These ideas suffer when presented in an either/or format (as in your title, “I or we?”). It’s the community against the individual, or against minorities, or against women. But individuals are strengthened in association with–and rebellion from–chosen and given communities. Rosa Parks, for example, didn’t spontaneously decide to assert her rights; she was supported by the political communities of the Highlander Folk School and the NAACP. Significantly, her act led to both relief for her immediate community and a reaffirmation of the shared value of equal access to the political process.

Paul Downs
San Francisco, Calif.

Amitai Etzioni said that, “In the 1960s, liberals destroyed the good–like the family and respect for the community,” and that “there was a fear of moral voices.” He’s 100 percent backwards. The family and community were already destroyed by the ’50s corporate splitting up of families by moving workers all over the map and conning young people to head for the “growth” ‘burbs. The ’60s movement was an idealistic and noble attempt to regain morals and community.

Business-as-usual means deceive, cheat, rob, and otherwise screw one’s fellow man. Peace, love, and brotherhood had to go. And, apparently, they’re gone.

John Jonik
Philadelphia, Pa.


Do I agree with your arguments for not doing premenopausal mammograms? Yes. Will I stop recommending them? No.

We could not agree more with the May/June Mother Jones pullout (“What can women do?”) recommending a “well-rounded diet of political action” aimed at preventable environmental factors of the breast cancer epidemic. As evidence builds documenting the links between breast cancer and the environment, women–now more than ever–are calling for an end to the polluting practices that lay behind the epidemic.

We see breast cancer as an entry point into the broader discussion of health and its connection to the environment. Through public hearings and increased citizen participation in all areas of decision making, we aim to identify what we as a society can do to promote comprehensive prevention of environmentally related diseases.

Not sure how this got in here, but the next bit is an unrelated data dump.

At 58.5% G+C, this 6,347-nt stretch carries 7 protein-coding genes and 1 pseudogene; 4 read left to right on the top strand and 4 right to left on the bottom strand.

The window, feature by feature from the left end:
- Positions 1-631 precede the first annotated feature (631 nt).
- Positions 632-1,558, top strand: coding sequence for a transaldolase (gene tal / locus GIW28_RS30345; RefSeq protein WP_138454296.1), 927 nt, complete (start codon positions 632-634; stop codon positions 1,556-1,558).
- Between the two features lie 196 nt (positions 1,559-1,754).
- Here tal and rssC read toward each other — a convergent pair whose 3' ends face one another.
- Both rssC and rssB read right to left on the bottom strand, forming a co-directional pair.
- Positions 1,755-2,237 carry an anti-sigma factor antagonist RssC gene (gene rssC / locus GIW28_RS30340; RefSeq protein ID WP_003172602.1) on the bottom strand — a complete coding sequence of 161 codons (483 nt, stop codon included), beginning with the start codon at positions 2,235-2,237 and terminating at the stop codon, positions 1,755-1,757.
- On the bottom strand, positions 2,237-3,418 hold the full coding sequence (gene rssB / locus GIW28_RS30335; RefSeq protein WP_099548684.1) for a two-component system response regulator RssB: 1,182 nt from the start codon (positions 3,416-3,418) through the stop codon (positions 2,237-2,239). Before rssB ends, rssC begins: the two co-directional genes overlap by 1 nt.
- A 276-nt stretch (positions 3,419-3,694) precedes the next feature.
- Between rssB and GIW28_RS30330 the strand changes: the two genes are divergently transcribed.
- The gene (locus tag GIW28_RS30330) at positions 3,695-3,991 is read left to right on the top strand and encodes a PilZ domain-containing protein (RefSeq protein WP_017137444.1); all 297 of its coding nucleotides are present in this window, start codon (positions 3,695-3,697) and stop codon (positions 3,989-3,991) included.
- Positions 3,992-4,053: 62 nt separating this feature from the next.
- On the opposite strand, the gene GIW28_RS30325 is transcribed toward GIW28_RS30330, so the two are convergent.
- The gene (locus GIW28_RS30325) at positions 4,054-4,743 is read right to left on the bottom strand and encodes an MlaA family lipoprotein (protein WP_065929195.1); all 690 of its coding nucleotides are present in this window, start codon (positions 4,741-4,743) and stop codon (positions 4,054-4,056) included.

To join the Action for Cancer Prevention Campaign, call WEDO at (212) 759-7982 or call Greenpeace at (312) 563-6060.

Bella Abzug, Co-Chair
Women’s Environment & Development Organization
Joan D’Argo

Do I agree with your arguments for not doing mammograms in premenopausal women? Yes. Will I stop recommending them? No. “Failure to diagnose breast cancer” is the second most common allegation in a malpractice suit. Why should I stop? Rational medical care is out of our hands. Witness the push for ultrasound and CA-125 for ovarian cancer screening. There is no good evidence either one decreases the incidence of ovarian cancer, but the public demands them. We’ve created a society that wants no risks, demands perfection, and figures someone else will foot the bill. Bad things happen to good people. We do our best, but we are only imperfect humans.

David A. Rivera, M.D., Ob. Gyn.
Lansing, Mich.

I was diagnosed with breast cancer at age 33, and the only obvious risk factor that I have is that I am childless, a risk that would not be expected to manifest itself at so young an age.

Your discussion of organochlorines that came into use during World War II and a 20- to 30-year time lag for cancers to show up (“Why?” May/June) reminded me of a comment my mother made to me after I was diagnosed. She said that when I was a pre-schooler the city drove through the neighborhood spraying pesticides, and that it had concerned her at the time. Was this DDT? I don’t know, but it is certainly an interesting coincidence that 30 years later cancer is found where it wouldn’t be expected.

As to the rest of your article, that is more troubling. I am now a cancer survivor going on eight years. For all that time I have had annual diagnostic mammograms and have been taking tamoxifen. Just when I began to feel comfortable calling myself a survivor, that which I felt was helping to secure my survival is called into question. What further traumas must my future hold?

Mary L. Kwas
Cordova, Tenn.